Wisdom of the Land, Knowledge of the Water
Publication Year: 2014
For generations the Río Embudo watershed in northern New Mexico has been the home of Juan Estevan Arellano and his ancestors. From this unique perspective Arellano explores the ways people use water in dry places around the world. Touching on the Middle East, Europe, Mexico, and South America before circling back to New Mexico, Arellano makes a case for preserving the acequia irrigation system and calls for a future that respects the ecological limitations of the land.
Published by: University of New Mexico Press
Series: Querencias Series
Title Page, Copyright Page
This work had its beginnings, unbeknown to me, when I was a child playing in the acequias in Cañoncito and seeing my parents grow so much food, from chile and corn to an array of sweet cherries, apricots, and other fruits. Then for a while they blurred from my vision during my time in college; when I came back from my fellowship at the Washington Journalism Center and started to work with the Living...
Part 1 • The Wisdom of the Land
Mis primeros nueve meses la pase en la barriga de mi madre, sin pena ninguna siendo que la pasé nadando en el agua, y cuando vine al mundo nací como 200 yardas del río Embudo en la resolana de los barrancos blancos, que saltan del remance de la sirena cerca la Bolsa, unos pasos del río Grande en el lugar de la oscurana cerca la Junta de los ríos. Todavía...
1: Sacred Water: Origin of Life, Drink of Knowledge
The preceding section was more autobiographical, and in this section we embark on a journey to look at other community open-air irrigation systems, all of which in one way or another relate to the acequia systems introduced by the Moors into Spain after 711; with Cortes, this system became one with what existed previously. This hybrid mestizo system is what eventually made its way to New Mexico in 1598, following the...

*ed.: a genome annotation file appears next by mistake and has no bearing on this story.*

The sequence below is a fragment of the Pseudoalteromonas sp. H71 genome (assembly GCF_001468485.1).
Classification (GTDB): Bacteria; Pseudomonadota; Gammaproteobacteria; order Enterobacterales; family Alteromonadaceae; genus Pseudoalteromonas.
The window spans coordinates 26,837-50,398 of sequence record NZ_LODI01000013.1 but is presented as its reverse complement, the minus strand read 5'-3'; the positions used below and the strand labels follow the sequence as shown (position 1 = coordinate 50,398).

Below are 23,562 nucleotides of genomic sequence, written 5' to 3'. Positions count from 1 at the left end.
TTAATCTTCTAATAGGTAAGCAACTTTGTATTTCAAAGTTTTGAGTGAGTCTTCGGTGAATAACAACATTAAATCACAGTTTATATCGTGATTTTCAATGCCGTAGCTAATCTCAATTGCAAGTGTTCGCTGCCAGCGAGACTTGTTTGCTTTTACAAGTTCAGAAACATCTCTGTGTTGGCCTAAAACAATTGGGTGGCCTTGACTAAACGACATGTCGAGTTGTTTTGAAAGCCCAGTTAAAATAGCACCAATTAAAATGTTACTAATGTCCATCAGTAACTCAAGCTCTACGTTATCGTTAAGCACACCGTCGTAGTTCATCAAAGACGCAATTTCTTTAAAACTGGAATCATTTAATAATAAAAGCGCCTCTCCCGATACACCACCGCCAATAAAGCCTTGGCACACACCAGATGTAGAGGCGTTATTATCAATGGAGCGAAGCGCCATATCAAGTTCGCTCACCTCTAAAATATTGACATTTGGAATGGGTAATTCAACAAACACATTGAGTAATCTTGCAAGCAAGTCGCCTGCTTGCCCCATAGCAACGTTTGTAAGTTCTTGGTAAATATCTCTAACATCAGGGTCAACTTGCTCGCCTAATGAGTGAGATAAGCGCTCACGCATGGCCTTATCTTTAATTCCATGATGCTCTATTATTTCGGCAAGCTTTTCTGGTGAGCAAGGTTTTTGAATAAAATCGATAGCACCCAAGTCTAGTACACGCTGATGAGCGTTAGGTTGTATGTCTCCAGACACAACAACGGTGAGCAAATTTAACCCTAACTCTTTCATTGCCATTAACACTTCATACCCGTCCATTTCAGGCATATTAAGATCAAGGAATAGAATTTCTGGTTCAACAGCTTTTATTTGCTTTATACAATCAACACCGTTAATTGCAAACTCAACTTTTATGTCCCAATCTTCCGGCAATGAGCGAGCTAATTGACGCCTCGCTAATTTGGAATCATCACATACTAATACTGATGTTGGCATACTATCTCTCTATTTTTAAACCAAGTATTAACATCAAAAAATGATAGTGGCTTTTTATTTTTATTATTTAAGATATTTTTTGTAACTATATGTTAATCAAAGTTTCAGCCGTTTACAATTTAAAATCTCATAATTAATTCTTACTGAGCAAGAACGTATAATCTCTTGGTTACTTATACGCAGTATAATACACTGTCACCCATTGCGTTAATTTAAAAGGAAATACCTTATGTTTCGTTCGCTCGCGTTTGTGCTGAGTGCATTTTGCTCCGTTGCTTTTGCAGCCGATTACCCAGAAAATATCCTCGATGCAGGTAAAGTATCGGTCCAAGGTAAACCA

Part 2 • The Knowledge of the Water
2: The Camino Real de Tierra Adentro: The Water Road
Now that we have taken a tour of other community irrigation and agricultural systems in different parts of the globe, we are ready to embark on the next part of our journey. What came to be known as the Camino Real de Tierra Adentro (the Royal Road of the Inner Province) has been used by the people of the Americas since prehistoric times. During the Spanish epoch, the road stretched from Mexico City to Taos,...
3: The Embudo Land Grant: A Brief History
Land set tlement in New Mexico is a very complicated issue. Three documents in particular are critical for understanding how the land was settled after the arrival of the first settlers under the auspices of the Spanish Crown. The first is the “Ordenanzas de descubrimientos, nueva población, y pacificación de las Indias” promulgated by King Philip II in 1573. These ordinances were in effect when Juan de Oñate followed the...
4: La merced: El juicio de la tierra
Land patterns in New Mexico trace back to the first type of land settlements under the Spanish Crown. From 1598 to the Pueblo Revolt of 1680 the land that was typically given to settlers was known as an estancia, and there were two types—de ganado mayor (for cattle) and de ganado menor (usually for sheep and goats) (land grants didn’t come until after 1692). These types of land settlements are what today we ...
5: Mi Querencia: Acequia Junta y Ciénaga, a Sense of Place in a Displaced World
Now the last leg of our journey brings us to La Junta, to my almunyah de la junta de los ríos, my 2.5 acres on this beautiful and bountiful piece of land that has been in my family since 1725. It is an almunyah in the true sense of the word, in that it is both a private experimental garden and an orchard and a recreational space. Mine is the seventh head gate or regadera on the Acequia Junta y Ciénaga and the fourth piece of land. The...
Epilogue: A la acequia o a la escuela: Acequia Literacy
Our journey is now complete, and we now know the truism of the dicho Sin agua no hay vida (Without water there is no life). If we want to continue the traditions of our ancestors, from the Indus Valley to Embudo, water and community have to remain one. Water cannot become a commodity, for today more than ever we have to remember the Muslim Law of Thirst, that water belongs to every living thing, be it a plant, an animal,...
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